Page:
The story of Curtis Mongold, who was convicted in Douglas County for sexually abusing a girl and who served three years in prison, is disturbing.
As part of his sentencing, Mongold received a lifetime requirement to register as a sex offender. He told Kansas authorities he was moving to California in 2001, but there is no record of him in California, according to the National Sex Offender Public Website, which collects registry information from all 50 states.
Of the 4,500 registered sex offenders in Kansas, only 8 percent are currently not complying with the registration requirements, which include verifying home addresses four times a year. In the corrections community, that’s considered a good record.
But a Journal-World investigation identified 161 registered sex offenders like Mongold who have moved out of Kansas since 2006 but do not show up on offender registries in the states to which they reportedly moved.
The Kansas Bureau of Investigation sends letters to states that offenders move to, but after that it’s somebody else’s responsibility. There could be cases where an offender moves to one state, then to another, but that information isn’t necessarily communicated among states, KBI officials say.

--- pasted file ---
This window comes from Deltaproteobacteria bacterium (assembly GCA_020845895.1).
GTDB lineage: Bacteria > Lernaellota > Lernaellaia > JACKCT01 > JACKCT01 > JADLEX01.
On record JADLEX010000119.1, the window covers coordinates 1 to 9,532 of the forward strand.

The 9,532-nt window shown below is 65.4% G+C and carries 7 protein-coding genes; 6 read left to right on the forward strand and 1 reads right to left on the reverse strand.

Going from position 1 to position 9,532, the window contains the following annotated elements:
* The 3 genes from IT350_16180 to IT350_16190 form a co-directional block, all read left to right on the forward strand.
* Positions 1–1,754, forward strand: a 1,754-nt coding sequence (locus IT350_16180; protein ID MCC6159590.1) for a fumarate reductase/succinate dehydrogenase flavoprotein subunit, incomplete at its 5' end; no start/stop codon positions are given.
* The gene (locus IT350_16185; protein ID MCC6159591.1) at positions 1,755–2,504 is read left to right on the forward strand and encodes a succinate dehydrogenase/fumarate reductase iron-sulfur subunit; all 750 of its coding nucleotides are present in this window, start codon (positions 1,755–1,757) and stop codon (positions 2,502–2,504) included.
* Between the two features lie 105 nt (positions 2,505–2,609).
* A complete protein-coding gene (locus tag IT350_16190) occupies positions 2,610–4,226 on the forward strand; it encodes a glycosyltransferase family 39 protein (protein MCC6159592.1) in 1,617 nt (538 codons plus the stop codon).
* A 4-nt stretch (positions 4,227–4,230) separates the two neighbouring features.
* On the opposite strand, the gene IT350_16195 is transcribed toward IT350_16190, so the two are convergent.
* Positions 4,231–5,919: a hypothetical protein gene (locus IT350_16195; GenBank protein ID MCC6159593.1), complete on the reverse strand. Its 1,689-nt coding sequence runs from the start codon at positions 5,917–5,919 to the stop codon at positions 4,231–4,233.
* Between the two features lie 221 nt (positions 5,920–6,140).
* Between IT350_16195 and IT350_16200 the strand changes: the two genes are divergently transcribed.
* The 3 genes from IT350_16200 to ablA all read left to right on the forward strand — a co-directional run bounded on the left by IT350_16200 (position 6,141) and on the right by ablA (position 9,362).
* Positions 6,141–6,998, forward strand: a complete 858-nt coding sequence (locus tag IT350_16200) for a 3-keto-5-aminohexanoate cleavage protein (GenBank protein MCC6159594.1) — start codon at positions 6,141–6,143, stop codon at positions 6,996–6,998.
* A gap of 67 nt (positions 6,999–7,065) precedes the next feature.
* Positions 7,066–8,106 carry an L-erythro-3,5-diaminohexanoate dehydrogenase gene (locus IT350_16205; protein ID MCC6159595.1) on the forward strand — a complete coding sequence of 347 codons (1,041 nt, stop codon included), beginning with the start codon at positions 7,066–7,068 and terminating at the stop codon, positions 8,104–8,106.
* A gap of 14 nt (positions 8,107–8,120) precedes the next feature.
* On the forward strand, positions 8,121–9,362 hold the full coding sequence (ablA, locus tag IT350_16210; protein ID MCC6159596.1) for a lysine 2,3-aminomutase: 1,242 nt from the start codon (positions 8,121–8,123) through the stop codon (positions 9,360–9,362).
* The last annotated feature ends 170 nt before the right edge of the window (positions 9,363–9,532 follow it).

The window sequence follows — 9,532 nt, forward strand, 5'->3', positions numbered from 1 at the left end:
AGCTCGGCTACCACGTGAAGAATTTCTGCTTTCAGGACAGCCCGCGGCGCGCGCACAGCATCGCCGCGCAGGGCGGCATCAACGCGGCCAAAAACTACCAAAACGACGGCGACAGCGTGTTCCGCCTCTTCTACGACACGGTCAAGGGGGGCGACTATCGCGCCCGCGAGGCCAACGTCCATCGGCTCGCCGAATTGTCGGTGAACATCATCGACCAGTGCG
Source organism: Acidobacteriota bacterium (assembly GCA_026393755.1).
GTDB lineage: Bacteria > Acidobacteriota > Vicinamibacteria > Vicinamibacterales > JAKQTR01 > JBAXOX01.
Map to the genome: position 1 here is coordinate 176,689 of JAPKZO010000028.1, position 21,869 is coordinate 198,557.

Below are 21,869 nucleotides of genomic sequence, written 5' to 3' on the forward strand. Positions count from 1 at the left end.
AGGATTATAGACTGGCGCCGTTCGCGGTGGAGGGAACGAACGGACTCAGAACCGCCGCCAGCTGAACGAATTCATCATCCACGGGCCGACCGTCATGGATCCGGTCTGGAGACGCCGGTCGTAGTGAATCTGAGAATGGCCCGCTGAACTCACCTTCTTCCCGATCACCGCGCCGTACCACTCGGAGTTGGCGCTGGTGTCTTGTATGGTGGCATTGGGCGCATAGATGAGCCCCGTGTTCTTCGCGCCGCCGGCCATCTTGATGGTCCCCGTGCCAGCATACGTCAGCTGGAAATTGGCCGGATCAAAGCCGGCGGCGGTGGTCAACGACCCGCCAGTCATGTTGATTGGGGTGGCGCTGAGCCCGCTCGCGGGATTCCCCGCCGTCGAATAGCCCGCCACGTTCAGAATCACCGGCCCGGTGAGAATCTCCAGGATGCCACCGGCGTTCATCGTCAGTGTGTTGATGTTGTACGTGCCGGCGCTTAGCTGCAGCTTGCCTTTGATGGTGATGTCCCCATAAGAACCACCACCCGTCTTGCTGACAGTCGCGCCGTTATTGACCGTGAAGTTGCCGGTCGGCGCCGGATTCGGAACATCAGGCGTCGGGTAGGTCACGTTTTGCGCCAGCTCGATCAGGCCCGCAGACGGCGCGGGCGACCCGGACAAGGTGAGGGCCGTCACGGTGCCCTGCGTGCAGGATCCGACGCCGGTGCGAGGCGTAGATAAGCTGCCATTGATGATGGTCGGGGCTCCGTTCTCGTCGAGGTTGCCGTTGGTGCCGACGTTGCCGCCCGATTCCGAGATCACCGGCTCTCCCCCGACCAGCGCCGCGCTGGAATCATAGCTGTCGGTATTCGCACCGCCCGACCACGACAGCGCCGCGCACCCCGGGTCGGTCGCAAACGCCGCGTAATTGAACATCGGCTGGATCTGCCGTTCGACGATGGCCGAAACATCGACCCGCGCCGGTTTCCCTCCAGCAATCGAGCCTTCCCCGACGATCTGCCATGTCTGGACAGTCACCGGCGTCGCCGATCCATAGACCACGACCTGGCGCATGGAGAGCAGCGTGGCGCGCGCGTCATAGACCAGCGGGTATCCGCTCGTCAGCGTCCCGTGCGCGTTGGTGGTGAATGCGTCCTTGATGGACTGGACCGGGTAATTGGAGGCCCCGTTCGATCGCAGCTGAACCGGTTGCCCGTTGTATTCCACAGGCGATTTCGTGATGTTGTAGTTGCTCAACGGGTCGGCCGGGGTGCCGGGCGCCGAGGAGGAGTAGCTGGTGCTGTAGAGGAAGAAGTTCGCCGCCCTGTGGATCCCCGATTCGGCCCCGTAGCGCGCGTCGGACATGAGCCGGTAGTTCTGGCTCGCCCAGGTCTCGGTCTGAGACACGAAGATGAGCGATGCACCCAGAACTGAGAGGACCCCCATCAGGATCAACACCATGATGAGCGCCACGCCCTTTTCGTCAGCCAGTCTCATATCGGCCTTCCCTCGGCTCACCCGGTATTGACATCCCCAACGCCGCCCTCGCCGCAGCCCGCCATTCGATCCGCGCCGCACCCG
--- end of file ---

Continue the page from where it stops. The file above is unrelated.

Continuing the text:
That worries Laura Ahearn, executive director of Parents for Megan’s Law and the Crime Victims Center, a nonprofit advocate for accountability in sex offender registries nationwide. Different laws in different states make keeping track of sex offenders a complicated endeavor, Ahearn said. In some cases, an offender in one state may not be required to register in another state.
That’s the problem. Sex offenders shouldn’t be one state’s concern and not another’s. The offenders are a concern for every state and should be followed by all as long as they are required to be on a registry.
Despite the issues identified by the Journal-World investigation, Kansas has taken steps to improve its sex offender registry, but numbers pointed out in the J-W story show that far better national tracking systems are needed.
A state law that went into effect July 1 strengthened Kansas’ offender registry, increasing penalties for offenders who fail to register and reducing from 10 to three days the length of time offenders have to notify authorities of an address change. The updates made Kansas just the 10th state in the country to comply with the 2006 federal Sex Offender Registration and Notification Act, known as SORNA.
SORNA gives the U.S. Marshals Service authority to investigate sex offenders who move out of state but fail to register in their new state. The U.S. Marshals’ office now relies on tips from the public and law enforcement about which offenders are not in compliance across state lines.
For the protection of all U.S. residents, all 50 states must be part of the SORNA program. Communities should not be left in the dark when dangerous offenders move in from another state.